Regardless of whether there is a replay, or Thierry Henry remains a villain in Dublin for the remainder of his days, Ramon Domenech’s inability to put together a formidable side despite the relative riches France enjoy post-Zizou, should not go unmissed.
Yes, there is every chance that France, and maybe Argentina under Maradona, could spring a surprise and emerge victorious in South Africa, such are there pools of talent and in spite of their shaky qualification but at the moment this seems a remote possibility.
Ribery, Benzema, Gillette Henry, Gourcuff, Nasri, Anelka and new sensation Gignac is the array of attacking talent that Domenech could only muster 18 goals from in 10 qualifying matches. It took an illegal prod of the hand to ensure that William Gallas was able to head into an empty net and avoid Domenech’s future as France coach becoming defined by a penalty shootout.
He may well have taken France to the brink in 2006, but this was largely thanks to an Algerian born wizard giving the world one last hurrah on the biggest of stages, before succumbing to the insults of a mouthy Italian.
There is case that now, with Ribery two years more polished, as are Benzema and Lassana Diarra, and the unearthing of Zidane’s potential heir, Yoann Gourcuff, that France are a better team than four years ago. Lest we forget they have maybe the most lethal full-back combination in Europe, maybe the world between Sagna, Evra and Clichy.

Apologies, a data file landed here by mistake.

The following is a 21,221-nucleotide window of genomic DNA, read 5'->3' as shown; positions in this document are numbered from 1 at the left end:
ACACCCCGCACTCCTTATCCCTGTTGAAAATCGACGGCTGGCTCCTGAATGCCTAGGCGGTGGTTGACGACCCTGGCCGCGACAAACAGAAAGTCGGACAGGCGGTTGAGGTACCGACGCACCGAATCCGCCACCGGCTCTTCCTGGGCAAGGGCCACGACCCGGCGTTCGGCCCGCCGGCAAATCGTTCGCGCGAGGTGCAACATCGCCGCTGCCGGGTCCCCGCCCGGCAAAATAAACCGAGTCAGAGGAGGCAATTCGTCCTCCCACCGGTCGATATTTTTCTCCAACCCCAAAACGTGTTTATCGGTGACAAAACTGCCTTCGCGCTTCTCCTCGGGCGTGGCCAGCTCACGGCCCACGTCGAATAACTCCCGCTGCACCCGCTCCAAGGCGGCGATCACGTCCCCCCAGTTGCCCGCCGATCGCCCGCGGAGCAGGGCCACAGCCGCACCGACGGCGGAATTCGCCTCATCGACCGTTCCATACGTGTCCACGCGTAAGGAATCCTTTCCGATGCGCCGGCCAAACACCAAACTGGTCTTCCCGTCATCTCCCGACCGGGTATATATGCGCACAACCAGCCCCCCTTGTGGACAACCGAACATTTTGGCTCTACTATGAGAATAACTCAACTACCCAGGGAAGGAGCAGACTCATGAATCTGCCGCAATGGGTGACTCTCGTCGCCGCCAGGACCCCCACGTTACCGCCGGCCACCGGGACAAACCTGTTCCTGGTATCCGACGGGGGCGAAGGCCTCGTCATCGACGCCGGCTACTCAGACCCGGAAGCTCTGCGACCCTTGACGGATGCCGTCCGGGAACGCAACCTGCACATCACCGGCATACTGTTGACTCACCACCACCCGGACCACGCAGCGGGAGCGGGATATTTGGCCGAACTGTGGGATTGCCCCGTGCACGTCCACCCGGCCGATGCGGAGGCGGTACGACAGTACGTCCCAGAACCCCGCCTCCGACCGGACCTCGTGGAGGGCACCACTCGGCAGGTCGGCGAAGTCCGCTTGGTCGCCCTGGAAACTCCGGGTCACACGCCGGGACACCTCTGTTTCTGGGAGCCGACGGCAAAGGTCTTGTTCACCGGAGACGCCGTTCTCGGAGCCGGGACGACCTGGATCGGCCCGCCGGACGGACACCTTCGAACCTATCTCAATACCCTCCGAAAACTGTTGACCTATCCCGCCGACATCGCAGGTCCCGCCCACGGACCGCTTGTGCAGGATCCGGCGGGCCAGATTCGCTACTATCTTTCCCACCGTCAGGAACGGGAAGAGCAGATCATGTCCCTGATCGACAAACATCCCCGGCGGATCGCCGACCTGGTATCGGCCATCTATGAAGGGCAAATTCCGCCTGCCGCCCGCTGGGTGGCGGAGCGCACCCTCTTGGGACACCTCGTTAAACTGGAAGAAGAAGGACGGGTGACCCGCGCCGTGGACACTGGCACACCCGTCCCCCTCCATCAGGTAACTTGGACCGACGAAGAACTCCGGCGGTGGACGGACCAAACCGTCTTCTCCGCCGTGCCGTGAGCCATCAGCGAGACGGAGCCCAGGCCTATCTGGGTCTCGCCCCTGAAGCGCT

With such ability going forward, and a firm base in Lloris, Gallas and one of Mexes, Abidal or Squillaci, how is it that the French have almost stumbled their way to the finals. It certainly isn’t a Galactico issue with Domenech, as at no point and not always through injuries, have all of the aforementioned attackers been thrown on to the pitch at the same time. Maybe it is worth a try...?
In fact try could be the key fault in France’s stricken armour. Their performances can at best be described lacklustre, despondent and maybe a little arrogant. Yet many of their new faces have not earned the right to keep their heads among the clouds. South Africa could be the very ground where many a French skull finally hits the ground, including those belonging to members of its football association.
Domenech will likely be the first unconscious, unless the stars tell him different of course. Surely then France will turn to a coach with a more grounded understanding of the game. Mr Blanc might well be advised to keep his phone close by, once Casillas or Lucio has finished parading the trophy...